A ‘Guaranteed’ 5-Year Master’s Degree

In Speech-Language Pathology

Mikael D.Z. Kimelman, Ph.D.

Duquesne University

The Speech-Language Pathology Department at Duquesne University offers a five-year program of study leading to a master’s degree in Speech-Language Pathology. Furthermore, when students are admitted to the program, whether as freshmen or as later transfers, they are guaranteed a seat in the program through completion of the Master’s degree. In order to retain their seats, students must continually meet academic and professional standards. As background, the Department of Speech-Language Pathology at Duquesne University is a relatively new program. The University admitted the first students to the major in September of 1996. The first faculty member, the Department Chair, came on board in January of 1997. Since that time we have hired a full complement of faculty, designed and built new space for the Department and Clinic, put together and implemented our current curriculum, and initiated an in-house Speech-Language-Hearing Clinic offering our students a full range of clinical experiences. Because we are so new I cannot speak to you about our long traditions and I cannot give you data about our successful graduates. What I can do a little bit of now, and in greater detail during the discussion groups that follow, is tell you about what we are currently doing, how we are doing it, how we think it is going, and what we think the future holds.

There are two themes that I will address right now.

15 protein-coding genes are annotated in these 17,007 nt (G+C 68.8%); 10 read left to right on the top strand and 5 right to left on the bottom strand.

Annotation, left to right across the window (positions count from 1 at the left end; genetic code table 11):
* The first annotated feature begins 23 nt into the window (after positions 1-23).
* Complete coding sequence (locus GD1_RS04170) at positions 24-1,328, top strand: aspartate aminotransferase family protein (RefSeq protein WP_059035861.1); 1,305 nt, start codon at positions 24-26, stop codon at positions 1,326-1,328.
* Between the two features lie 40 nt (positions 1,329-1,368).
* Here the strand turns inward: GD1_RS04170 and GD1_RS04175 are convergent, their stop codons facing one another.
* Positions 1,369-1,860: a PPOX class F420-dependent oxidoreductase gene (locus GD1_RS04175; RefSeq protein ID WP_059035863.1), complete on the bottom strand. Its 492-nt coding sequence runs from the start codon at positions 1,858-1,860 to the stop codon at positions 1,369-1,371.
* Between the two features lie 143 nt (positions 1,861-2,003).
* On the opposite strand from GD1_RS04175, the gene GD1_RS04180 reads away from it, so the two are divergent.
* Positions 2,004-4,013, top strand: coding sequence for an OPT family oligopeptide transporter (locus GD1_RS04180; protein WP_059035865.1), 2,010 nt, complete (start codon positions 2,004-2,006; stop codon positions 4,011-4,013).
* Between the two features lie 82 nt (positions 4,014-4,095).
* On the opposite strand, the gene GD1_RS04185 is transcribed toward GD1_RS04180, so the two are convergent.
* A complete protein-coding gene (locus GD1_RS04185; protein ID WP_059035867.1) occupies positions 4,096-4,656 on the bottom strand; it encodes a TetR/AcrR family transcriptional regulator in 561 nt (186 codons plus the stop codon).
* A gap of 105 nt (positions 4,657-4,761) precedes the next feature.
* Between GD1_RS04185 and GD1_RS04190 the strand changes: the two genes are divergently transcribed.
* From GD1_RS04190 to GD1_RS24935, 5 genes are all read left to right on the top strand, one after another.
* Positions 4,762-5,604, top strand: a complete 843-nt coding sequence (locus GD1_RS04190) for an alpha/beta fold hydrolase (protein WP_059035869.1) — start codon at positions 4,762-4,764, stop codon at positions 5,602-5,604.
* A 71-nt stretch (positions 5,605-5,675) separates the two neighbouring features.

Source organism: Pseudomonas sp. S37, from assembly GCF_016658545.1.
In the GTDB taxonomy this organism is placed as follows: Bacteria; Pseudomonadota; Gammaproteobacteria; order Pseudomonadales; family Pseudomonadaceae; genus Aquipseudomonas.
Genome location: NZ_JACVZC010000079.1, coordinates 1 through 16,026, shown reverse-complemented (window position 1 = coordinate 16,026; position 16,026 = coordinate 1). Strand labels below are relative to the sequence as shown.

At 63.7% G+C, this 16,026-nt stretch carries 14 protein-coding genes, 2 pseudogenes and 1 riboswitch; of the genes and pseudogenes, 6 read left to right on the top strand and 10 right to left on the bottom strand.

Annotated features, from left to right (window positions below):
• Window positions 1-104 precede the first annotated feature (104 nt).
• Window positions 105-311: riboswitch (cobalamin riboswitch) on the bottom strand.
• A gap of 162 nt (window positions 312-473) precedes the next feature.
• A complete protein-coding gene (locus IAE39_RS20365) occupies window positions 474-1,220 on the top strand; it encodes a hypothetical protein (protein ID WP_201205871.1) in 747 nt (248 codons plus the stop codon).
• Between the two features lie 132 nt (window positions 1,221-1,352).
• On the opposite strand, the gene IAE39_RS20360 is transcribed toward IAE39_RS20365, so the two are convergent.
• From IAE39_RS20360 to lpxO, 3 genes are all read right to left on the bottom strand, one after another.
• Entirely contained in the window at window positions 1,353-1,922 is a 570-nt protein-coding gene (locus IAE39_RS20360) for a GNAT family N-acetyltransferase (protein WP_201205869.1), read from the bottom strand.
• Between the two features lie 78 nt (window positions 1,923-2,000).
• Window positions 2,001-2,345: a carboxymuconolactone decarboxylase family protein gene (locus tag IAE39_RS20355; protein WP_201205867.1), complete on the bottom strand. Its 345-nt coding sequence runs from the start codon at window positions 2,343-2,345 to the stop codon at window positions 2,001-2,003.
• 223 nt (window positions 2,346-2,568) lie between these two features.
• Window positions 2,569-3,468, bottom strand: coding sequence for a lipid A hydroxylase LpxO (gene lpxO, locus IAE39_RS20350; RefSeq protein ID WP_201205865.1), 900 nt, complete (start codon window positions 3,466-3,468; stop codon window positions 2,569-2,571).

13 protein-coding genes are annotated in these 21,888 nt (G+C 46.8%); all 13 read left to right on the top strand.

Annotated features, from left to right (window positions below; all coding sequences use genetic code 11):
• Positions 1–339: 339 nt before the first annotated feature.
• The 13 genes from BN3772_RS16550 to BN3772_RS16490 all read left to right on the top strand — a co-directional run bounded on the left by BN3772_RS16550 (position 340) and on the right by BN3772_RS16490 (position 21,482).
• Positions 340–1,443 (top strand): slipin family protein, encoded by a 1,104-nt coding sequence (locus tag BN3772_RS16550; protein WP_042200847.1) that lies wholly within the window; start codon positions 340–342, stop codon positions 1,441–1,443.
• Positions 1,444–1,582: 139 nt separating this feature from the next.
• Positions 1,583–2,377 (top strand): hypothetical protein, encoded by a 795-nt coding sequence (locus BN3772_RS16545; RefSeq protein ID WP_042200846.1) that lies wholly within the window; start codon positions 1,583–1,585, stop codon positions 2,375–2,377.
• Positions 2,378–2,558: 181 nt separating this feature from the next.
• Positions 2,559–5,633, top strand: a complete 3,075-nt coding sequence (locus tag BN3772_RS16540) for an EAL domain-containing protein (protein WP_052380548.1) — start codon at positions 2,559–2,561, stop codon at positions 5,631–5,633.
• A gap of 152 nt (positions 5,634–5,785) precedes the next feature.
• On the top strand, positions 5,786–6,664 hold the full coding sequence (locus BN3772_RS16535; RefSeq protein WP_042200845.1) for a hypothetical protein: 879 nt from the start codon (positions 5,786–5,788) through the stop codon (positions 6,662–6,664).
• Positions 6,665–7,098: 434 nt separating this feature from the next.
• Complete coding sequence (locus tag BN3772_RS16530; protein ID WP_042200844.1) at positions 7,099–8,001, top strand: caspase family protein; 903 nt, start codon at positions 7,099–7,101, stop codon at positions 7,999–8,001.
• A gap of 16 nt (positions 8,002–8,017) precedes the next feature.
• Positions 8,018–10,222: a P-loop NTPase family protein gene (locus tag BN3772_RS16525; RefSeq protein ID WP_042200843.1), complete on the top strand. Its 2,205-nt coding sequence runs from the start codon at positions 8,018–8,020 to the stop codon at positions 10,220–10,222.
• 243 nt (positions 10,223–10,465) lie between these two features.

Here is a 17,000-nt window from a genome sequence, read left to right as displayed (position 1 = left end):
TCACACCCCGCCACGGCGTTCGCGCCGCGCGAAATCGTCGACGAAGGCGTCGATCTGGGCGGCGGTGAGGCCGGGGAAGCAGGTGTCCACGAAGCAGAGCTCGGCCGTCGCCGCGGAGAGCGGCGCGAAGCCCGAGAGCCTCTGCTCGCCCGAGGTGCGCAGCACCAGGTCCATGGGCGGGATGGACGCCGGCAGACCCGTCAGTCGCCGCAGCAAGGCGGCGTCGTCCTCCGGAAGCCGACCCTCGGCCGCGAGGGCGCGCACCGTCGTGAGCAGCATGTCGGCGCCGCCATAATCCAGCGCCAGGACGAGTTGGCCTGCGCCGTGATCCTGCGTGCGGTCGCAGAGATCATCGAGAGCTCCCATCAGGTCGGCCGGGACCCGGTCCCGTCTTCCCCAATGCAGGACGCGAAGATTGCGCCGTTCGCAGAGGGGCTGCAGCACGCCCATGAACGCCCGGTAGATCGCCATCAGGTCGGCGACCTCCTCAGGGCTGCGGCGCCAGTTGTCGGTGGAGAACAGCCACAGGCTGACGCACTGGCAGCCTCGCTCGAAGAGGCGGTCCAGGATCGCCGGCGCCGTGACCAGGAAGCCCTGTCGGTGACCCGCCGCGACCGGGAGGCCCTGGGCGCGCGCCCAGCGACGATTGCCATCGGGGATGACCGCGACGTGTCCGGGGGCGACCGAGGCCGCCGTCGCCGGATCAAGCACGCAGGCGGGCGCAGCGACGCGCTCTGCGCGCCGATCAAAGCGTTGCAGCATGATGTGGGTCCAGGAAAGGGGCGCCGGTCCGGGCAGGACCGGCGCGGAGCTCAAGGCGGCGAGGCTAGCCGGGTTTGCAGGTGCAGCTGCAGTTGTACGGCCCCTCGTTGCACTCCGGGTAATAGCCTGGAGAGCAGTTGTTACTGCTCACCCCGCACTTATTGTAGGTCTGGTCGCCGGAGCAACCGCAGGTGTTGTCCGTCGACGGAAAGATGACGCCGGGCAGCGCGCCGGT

1. The implementation of the five-year model

2. Guaranteed matriculation

I would like to present two basic premises that I think we can all agree upon. These premises form a partial basis for explaining why we believe the five-year model and guaranteed matriculation are good ideas.

Premise 1: The cost of education is high and increasing steadily.

Question: Are salaries for clinical speech-language pathologists keeping pace with the cost of a master’s degree?

Premise 2: The competition for admission to graduate school in SLP is crushing.

Question: How many solid qualified students, who would make excellent clinicians, do not get into graduate school?




The Educational Model

At Duquesne University the five-year master’s degree program is divided into a three-year pre-professional phase followed by a two-year professional phase. In terms of academic semesters this involves eight undergraduate semesters (two per calender year) followed by four graduate semesters (three per calendar year). Thus, for registration purposes the first two professional phase semesters are at the undergraduate level. The six professional phase semesters, two undergraduate and four graduate, are all taught at the graduate level. The professional phase, in its entirety, is equivalent to a traditional two-year masters degree program. (Note: At the end of the eight undergraduate semesters students earn a Bachelor of Science in Health Science with the Master of Speech-Language Pathology awarded at the end of the five-year program.)

As part of this five-year curriculum we tell students who enter as freshmen, or who transfer into the major during the pre-professional phase, that if they meet criteria we will guarantee them a seat in the professional phase of the program. There is no application process, GRE’s are not required, nor do they need to submit letters of recommendation. As long as they do their part and meet criteria there is a seamless transition from the pre-professional to the professional phase of the program. Our goal is to admit a full complement of freshmen and five years later to have them graduate with the masters degree.

There are many benefits to this approach. These include:

There are also some negatives to this approach:

In summary, I think this is one viable approach to educating speech-language pathologists that strives for increasing cost effectiveness and fairness. In our discussion groups or later during this meeting I hope we will have time to touch on some of these topics. I look forward to your comments and feedback.